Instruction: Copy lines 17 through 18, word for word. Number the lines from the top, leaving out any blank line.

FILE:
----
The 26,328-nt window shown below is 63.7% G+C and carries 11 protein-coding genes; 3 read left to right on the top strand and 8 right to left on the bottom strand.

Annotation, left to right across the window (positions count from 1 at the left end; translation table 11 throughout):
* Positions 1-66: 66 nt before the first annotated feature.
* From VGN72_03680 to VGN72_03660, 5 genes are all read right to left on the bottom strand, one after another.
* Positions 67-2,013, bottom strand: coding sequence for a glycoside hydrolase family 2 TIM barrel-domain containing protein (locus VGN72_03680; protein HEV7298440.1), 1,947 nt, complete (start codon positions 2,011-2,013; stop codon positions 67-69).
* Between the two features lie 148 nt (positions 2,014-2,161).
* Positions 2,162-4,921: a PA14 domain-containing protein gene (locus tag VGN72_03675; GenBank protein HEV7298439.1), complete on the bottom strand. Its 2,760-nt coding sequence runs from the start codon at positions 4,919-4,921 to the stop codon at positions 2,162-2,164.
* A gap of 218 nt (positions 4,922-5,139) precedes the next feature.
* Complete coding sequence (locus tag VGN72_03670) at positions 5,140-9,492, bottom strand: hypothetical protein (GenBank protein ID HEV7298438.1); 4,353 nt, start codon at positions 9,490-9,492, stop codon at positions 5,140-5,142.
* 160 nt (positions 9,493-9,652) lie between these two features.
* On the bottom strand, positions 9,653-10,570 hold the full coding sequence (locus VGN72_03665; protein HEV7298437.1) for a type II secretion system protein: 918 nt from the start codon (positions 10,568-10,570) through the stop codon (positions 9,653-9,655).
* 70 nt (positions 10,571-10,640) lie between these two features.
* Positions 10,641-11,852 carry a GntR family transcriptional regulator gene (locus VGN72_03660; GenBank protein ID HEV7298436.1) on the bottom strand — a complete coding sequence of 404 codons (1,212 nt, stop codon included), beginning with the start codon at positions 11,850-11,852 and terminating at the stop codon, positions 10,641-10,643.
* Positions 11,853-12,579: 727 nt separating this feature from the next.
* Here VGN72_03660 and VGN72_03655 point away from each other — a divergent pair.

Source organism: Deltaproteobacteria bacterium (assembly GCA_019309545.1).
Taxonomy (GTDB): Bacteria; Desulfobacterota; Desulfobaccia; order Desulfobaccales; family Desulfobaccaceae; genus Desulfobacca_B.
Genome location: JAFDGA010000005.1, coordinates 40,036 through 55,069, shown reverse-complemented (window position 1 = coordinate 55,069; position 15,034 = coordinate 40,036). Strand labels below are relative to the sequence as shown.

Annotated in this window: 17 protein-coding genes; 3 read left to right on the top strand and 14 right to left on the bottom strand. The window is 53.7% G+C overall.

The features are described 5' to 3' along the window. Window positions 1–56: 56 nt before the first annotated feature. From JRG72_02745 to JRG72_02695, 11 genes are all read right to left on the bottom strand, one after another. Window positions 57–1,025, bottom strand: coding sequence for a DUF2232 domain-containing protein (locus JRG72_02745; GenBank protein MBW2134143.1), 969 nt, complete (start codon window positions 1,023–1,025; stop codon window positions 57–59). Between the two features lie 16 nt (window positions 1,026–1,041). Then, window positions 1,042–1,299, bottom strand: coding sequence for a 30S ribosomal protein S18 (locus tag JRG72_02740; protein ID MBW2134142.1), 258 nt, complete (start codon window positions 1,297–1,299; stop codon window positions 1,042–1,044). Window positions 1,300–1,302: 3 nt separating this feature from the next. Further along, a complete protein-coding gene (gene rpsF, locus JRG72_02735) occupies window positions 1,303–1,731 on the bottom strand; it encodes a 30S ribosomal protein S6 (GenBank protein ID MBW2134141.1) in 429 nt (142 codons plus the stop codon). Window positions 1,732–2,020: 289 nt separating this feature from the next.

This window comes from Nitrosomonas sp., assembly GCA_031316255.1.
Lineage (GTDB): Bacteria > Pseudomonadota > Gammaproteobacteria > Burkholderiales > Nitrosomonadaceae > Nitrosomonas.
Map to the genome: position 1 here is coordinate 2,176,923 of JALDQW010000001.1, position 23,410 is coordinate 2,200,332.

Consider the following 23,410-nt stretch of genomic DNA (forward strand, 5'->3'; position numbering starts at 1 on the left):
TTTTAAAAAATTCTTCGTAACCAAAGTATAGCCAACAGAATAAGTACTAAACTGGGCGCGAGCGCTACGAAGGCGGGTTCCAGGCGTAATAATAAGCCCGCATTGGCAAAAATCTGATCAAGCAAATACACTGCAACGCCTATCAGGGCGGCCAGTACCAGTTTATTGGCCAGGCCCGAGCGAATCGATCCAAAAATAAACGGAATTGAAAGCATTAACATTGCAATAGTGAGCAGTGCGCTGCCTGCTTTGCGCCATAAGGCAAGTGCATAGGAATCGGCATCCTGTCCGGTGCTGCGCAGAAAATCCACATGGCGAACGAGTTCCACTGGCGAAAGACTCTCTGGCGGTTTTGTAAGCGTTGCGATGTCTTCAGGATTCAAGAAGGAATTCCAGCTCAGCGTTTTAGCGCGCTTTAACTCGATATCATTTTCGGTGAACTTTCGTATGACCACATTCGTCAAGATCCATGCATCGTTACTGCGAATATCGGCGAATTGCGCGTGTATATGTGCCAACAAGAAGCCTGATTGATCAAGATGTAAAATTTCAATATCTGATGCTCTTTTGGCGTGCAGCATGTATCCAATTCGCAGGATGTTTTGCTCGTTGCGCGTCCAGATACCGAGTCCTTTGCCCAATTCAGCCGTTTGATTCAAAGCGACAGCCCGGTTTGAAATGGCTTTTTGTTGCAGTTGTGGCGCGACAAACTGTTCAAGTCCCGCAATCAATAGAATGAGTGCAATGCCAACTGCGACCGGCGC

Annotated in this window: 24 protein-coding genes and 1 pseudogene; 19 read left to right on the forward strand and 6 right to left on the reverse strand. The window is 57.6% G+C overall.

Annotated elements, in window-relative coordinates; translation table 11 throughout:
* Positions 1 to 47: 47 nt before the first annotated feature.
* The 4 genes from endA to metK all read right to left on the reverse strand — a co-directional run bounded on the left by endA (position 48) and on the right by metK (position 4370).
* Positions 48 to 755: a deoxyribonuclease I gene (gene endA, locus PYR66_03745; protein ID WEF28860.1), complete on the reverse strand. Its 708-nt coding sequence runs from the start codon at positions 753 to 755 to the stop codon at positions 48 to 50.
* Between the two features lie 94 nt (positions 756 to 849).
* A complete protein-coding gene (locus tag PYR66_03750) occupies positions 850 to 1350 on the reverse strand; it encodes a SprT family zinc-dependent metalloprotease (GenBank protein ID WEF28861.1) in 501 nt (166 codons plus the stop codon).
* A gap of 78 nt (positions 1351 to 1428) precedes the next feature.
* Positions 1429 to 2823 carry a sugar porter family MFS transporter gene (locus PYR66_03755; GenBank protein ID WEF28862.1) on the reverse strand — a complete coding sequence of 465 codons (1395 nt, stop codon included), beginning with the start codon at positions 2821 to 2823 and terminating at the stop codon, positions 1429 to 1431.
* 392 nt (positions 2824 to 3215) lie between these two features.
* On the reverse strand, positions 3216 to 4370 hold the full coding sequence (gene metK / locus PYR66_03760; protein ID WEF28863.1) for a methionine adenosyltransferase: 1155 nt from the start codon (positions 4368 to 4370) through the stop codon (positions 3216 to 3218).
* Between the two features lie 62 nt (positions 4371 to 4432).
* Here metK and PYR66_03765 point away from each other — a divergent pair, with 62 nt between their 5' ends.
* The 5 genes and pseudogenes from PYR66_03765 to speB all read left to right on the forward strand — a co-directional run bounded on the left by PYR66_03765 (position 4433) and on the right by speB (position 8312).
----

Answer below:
Taxonomy (GTDB): Bacteria; Desulfobacterota; Desulfobaccia; order Desulfobaccales; family Desulfobaccaceae; genus Desulfobacca_B.
Genome location: JAFDGA010000005.1, coordinates 40,036 through 55,069, shown reverse-complemented (window position 1 = coordinate 55,069; position 15,034 = coordinate 40,036). Strand labels below are relative to the sequence as shown.